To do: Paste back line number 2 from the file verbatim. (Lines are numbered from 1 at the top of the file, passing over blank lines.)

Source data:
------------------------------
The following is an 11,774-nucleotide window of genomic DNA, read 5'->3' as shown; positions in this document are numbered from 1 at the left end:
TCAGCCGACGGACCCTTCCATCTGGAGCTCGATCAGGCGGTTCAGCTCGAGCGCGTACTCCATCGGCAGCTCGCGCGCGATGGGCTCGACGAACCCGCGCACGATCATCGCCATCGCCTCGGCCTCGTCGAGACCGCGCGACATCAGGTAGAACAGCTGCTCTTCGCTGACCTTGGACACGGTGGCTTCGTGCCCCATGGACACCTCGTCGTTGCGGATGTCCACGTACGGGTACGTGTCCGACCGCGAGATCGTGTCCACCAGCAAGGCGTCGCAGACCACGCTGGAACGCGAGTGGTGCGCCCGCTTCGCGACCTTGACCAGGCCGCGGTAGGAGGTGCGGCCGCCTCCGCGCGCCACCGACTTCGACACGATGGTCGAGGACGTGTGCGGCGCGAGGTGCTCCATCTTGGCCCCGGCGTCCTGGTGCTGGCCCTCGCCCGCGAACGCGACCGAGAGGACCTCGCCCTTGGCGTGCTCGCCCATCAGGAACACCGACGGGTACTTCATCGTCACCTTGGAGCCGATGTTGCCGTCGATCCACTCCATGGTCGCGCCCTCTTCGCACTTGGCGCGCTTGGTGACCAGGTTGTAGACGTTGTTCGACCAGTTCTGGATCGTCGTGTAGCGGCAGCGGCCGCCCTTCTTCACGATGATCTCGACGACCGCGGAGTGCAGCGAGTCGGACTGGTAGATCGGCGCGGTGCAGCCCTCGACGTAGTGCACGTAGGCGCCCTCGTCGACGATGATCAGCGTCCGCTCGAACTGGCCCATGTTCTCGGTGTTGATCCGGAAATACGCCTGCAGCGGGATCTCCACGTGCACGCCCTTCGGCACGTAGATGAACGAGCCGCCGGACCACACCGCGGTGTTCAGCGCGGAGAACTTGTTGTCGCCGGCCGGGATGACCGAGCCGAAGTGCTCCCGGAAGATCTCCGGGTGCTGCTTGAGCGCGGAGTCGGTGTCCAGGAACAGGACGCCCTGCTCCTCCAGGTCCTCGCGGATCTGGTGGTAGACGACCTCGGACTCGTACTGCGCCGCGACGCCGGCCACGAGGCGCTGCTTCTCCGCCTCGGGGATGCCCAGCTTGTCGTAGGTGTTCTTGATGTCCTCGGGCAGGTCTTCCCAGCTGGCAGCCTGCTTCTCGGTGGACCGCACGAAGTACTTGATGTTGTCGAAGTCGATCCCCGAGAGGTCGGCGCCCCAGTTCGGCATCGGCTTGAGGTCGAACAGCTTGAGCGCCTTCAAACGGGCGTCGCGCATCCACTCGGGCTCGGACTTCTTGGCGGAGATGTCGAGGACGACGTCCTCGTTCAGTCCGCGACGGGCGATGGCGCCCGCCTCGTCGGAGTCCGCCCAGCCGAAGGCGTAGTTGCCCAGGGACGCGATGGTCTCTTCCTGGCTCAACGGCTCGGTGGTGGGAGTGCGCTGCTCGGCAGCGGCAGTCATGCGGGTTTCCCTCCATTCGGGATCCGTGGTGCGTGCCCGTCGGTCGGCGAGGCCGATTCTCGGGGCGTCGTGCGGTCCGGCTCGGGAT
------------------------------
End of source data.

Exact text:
TCAGCCGACGGACCCTTCCATCTGGAGCTCGATCAGGCGGTTCAGCTCGAGCGCGTACTCCATCGGCAGCTCGCGCGCGATGGGCTCGACGAACCCGCGCACGATCATCGCCATCGCCTCGGCCTCGTCGAGACCGCGCGACATCAGGTAGAACAGCTGCTCTTCGCTGACCTTGGACACGGTGGCTTCGTGCCCCATGGACACCTCGTCGTTGCGGATGTCCACGTACGGGTACGTGTCCGACCGCGAGATCGTGTCCACCAGCAAGGCGTCGCAGACCACGCTGGAACGCGAGTGGTGCGCCCGCTTCGCGACCTTGACCAGGCCGCGGTAGGAGGTGCGGCCGCCTCCGCGCGCCACCGACTTCGACACGATGGTCGAGGACGTGTGCGGCGCGAGGTGCTCCATCTTGGCCCCGGCGTCCTGGTGCTGGCCCTCGCCCGCGAACGCGACCGAGAGGACCTCGCCCTTGGCGTGCTCGCCCATCAGGAACACCGACGGGTACTTCATCGTCACCTTGGAGCCGATGTTGCCGTCGATCCACTCCATGGTCGCGCCCTCTTCGCACTTGGCGCGCTTGGTGACCAGGTTGTAGACGTTGTTCGACCAGTTCTGGATCGTCGTGTAGCGGCAGCGGCCGCCCTTCTTCACGATGATCTCGACGACCGCGGAGTGCAGCGAGTCGGACTGGTAGATCGGCGCGGTGCAGCCCTCGACGTAGTGCACGTAGGCGCCCTCGTCGACGATGATCAGCGTCCGCTCGAACTGGCCCATGTTCTCGGTGTTGATCCGGAAATACGCCTGCAGCGGGATCTCCACGTGCACGCCCTTCGGCACGTAGATGAACGAGCCGCCGGACCACACCGCGGTGTTCAGCGCGGAGAACTTGTTGTCGCCGGCCGGGATGACCGAGCCGAAGTGCTCCCGGAAGATCTCCGGGTGCTGCTTGAGCGCGGAGTCGGTGTCCAGGAACAGGACGCCCTGCTCCTCCAGGTCCTCGCGGATCTGGTGGTAGACGACCTCGGACTCGTACTGCGCCGCGACGCCGGCCACGAGGCGCTGCTTCTCCGCCTCGGGGATGCCCAGCTTGTCGTAGGTGTTCTTGATGTCCTCGGGCAGGTCTTCCCAGCTGGCAGCCTGCTTCTCGGTGGACCGCACGAAGTACTTGATGTTGTCGAAGTCGATCCCCGAGAGGTCGGCGCCCCAGTTCGGCATCGGCTTGAGGTCGAACAGCTTGAGCGCCTTCAAACGGGCGTCGCGCATCCACTCGGGCTCGGACTTCTTGGCGGAGATGTCGAGGACGACGTCCTCGTTCAGTCCGCGACGGGCGATGGCGCCCGCCTCGTCGGAGTCCGCCCAGCCGAAGGCGTAGTTGCCCAGGGACGCGATGGTCTCTTCCTGGCTCAACGGCTCGGTGGTGGGAGTGCGCTGCTCGGCAGCGGCAGTCATGCGGGTTTCCCTCCATTCGGGATCCGTGGTGCGTGCCCGTCGGTCGGCGAGGCCGATTCTCGGGGCGTCGTGCGGTCCGGCTCGGGAT